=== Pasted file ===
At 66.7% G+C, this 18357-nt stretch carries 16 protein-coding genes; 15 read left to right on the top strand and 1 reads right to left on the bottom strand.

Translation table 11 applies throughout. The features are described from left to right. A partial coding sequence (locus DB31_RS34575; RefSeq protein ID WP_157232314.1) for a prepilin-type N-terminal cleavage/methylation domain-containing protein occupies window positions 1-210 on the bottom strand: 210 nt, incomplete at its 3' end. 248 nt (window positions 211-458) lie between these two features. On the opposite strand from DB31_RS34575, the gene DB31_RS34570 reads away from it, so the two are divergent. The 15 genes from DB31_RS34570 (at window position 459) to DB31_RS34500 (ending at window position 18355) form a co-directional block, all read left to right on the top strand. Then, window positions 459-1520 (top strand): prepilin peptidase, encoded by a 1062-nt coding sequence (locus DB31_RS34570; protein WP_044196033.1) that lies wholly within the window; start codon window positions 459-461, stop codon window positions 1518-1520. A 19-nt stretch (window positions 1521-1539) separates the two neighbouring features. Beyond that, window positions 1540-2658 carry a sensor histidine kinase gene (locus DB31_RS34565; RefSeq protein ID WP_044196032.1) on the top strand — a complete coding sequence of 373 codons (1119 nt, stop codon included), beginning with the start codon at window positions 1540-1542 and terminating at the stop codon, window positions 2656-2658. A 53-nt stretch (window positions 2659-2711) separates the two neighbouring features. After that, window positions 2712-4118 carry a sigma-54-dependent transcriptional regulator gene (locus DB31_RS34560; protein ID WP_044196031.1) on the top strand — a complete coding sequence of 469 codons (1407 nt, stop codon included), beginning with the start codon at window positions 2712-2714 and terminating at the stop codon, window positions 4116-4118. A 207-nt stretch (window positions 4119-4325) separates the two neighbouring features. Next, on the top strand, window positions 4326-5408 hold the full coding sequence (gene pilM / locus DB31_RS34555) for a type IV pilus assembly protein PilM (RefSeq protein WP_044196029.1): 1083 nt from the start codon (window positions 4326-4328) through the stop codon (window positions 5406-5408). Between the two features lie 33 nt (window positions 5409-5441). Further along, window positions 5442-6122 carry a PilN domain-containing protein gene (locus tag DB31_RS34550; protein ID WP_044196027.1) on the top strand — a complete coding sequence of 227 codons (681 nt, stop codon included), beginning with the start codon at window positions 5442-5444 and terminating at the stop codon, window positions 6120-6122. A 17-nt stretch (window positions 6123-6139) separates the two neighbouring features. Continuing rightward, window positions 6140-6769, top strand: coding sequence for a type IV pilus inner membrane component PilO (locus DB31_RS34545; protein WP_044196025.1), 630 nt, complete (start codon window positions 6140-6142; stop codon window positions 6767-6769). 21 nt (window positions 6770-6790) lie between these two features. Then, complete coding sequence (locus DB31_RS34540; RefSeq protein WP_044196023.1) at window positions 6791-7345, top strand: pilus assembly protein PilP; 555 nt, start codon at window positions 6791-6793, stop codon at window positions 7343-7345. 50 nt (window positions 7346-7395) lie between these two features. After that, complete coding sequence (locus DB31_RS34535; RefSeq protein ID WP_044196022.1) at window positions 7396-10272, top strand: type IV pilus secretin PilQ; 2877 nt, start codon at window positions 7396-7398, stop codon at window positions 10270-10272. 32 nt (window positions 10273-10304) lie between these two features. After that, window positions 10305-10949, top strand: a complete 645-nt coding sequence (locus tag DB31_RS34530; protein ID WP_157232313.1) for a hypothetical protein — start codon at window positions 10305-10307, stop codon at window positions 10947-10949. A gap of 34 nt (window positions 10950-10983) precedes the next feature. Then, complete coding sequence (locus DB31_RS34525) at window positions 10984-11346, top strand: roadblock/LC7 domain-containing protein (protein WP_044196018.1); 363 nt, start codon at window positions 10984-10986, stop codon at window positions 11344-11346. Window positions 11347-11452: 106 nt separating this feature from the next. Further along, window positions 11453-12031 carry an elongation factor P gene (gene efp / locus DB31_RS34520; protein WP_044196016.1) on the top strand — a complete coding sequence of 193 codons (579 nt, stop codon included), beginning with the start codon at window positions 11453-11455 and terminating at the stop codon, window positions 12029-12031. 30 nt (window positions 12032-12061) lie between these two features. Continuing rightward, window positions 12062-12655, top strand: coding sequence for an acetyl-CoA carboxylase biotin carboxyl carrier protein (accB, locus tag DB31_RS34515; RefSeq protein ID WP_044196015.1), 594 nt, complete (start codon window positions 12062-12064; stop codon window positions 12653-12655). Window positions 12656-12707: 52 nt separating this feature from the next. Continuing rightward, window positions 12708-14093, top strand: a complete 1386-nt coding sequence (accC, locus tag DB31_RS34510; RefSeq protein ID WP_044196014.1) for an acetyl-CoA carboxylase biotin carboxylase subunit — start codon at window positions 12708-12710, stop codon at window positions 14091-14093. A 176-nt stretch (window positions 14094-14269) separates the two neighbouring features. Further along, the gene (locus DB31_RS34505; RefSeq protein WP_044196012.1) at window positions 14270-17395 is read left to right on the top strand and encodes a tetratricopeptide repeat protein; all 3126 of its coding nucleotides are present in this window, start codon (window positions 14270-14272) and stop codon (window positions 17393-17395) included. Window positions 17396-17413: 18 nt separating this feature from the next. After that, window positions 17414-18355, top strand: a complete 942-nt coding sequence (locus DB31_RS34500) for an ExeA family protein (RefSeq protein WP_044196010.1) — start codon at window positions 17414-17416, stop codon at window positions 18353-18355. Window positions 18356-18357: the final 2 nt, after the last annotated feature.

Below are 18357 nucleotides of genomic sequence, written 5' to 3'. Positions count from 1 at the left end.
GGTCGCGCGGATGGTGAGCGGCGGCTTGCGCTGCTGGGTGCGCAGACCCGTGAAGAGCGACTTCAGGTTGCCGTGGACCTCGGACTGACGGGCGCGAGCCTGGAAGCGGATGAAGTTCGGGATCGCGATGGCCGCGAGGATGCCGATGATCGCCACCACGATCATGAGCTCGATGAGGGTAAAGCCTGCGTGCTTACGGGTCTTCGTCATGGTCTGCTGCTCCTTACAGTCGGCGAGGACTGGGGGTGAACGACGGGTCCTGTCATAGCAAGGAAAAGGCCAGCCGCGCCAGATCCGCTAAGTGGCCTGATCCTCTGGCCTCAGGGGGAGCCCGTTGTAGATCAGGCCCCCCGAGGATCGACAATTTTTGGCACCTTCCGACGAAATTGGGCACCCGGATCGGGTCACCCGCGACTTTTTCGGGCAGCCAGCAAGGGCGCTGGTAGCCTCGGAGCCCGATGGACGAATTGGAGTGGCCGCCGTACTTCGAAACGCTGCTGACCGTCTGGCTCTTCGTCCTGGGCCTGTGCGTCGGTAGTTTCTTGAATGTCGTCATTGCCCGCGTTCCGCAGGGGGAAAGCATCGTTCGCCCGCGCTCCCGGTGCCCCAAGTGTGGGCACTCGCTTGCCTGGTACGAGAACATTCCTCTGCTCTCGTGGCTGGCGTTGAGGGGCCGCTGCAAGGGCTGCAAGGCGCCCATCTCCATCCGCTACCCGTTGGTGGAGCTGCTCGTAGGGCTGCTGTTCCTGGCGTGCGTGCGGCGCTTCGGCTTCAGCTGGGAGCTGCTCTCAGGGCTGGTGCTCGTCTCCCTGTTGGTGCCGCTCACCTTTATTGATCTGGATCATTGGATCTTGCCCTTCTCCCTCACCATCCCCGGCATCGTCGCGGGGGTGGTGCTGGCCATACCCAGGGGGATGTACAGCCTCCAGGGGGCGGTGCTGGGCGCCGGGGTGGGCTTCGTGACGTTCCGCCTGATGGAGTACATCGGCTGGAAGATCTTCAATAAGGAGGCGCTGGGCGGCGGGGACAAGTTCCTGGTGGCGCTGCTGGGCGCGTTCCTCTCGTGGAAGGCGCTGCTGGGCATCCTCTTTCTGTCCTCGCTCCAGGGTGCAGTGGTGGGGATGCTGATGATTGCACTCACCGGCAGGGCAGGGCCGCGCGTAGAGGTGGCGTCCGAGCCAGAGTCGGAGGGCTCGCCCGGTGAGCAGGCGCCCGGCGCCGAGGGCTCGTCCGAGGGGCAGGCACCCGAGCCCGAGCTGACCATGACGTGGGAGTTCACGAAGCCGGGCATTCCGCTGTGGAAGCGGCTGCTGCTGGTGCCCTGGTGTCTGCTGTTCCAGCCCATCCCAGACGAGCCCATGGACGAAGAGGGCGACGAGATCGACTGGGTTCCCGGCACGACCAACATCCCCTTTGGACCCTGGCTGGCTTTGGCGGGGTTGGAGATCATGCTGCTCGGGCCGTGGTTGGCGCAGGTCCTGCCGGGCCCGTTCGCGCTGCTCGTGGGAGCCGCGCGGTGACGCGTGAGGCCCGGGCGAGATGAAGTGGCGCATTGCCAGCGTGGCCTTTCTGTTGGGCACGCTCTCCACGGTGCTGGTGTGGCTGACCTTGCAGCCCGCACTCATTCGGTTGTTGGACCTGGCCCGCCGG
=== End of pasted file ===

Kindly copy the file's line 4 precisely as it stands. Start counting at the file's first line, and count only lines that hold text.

GGTCGCGCGGATGGTGAGCGGCGGCTTGCGCTGCTGGGTGCGCAGACCCGTGAAGAGCGACTTCAGGTTGCCGTGGACCTCGGACTGACGGGCGCGAGCCTGGAAGCGGATGAAGTTCGGGATCGCGATGGCCGCGAGGATGCCGATGATCGCCACCACGATCATGAGCTCGATGAGGGTAAAGCCTGCGTGCTTACGGGTCTTCGTCATGGTCTGCTGCTCCTTACAGTCGGCGAGGACTGGGGGTGAACGACGGGTCCTGTCATAGCAAGGAAAAGGCCAGCCGCGCCAGATCCGCTAAGTGGCCTGATCCTCTGGCCTCAGGGGGAGCCCGTTGTAGATCAGGCCCCCCGAGGATCGACAATTTTTGGCACCTTCCGACGAAATTGGGCACCCGGATCGGGTCACCCGCGACTTTTTCGGGCAGCCAGCAAGGGCGCTGGTAGCCTCGGAGCCCGATGGACGAATTGGAGTGGCCGCCGTACTTCGAAACGCTGCTGACCGTCTGGCTCTTCGTCCTGGGCCTGTGCGTCGGTAGTTTCTTGAATGTCGTCATTGCCCGCGTTCCGCAGGGGGAAAGCATCGTTCGCCCGCGCTCCCGGTGCCCCAAGTGTGGGCACTCGCTTGCCTGGTACGAGAACATTCCTCTGCTCTCGTGGCTGGCGTTGAGGGGCCGCTGCAAGGGCTGCAAGGCGCCCATCTCCATCCGCTACCCGTTGGTGGAGCTGCTCGTAGGGCTGCTGTTCCTGGCGTGCGTGCGGCGCTTCGGCTTCAGCTGGGAGCTGCTCTCAGGGCTGGTGCTCGTCTCCCTGTTGGTGCCGCTCACCTTTATTGATCTGGATCATTGGATCTTGCCCTTCTCCCTCACCATCCCCGGCATCGTCGCGGGGGTGGTGCTGGCCATACCCAGGGGGATGTACAGCCTCCAGGGGGCGGTGCTGGGCGCCGGGGTGGGCTTCGTGACGTTCCGCCTGATGGAGTACATCGGCTGGAAGATCTTCAATAAGGAGGCGCTGGGCGGCGGGGACAAGTTCCTGGTGGCGCTGCTGGGCGCGTTCCTCTCGTGGAAGGCGCTGCTGGGCATCCTCTTTCTGTCCTCGCTCCAGGGTGCAGTGGTGGGGATGCTGATGATTGCACTCACCGGCAGGGCAGGGCCGCGCGTAGAGGTGGCGTCCGAGCCAGAGTCGGAGGGCTCGCCCGGTGAGCAGGCGCCCGGCGCCGAGGGCTCGTCCGAGGGGCAGGCACCCGAGCCCGAGCTGACCATGACGTGGGAGTTCACGAAGCCGGGCATTCCGCTGTGGAAGCGGCTGCTGCTGGTGCCCTGGTGTCTGCTGTTCCAGCCCATCCCAGACGAGCCCATGGACGAAGAGGGCGACGAGATCGACTGGGTTCCCGGCACGACCAACATCCCCTTTGGACCCTGGCTGGCTTTGGCGGGGTTGGAGATCATGCTGCTCGGGCCGTGGTTGGCGCAGGTCCTGCCGGGCCCGTTCGCGCTGCTCGTGGGAGCCGCGCGGTGACGCGTGAGGCCCGGGCGAGATGAAGTGGCGCATTGCCAGCGTGGCCTTTCTGTTGGGCACGCTCTCCACGGTGCTGGTGTGGCTGACCTTGCAGCCCGCACTCATTCGGTTGTTGGACCTGGCCCGCCGG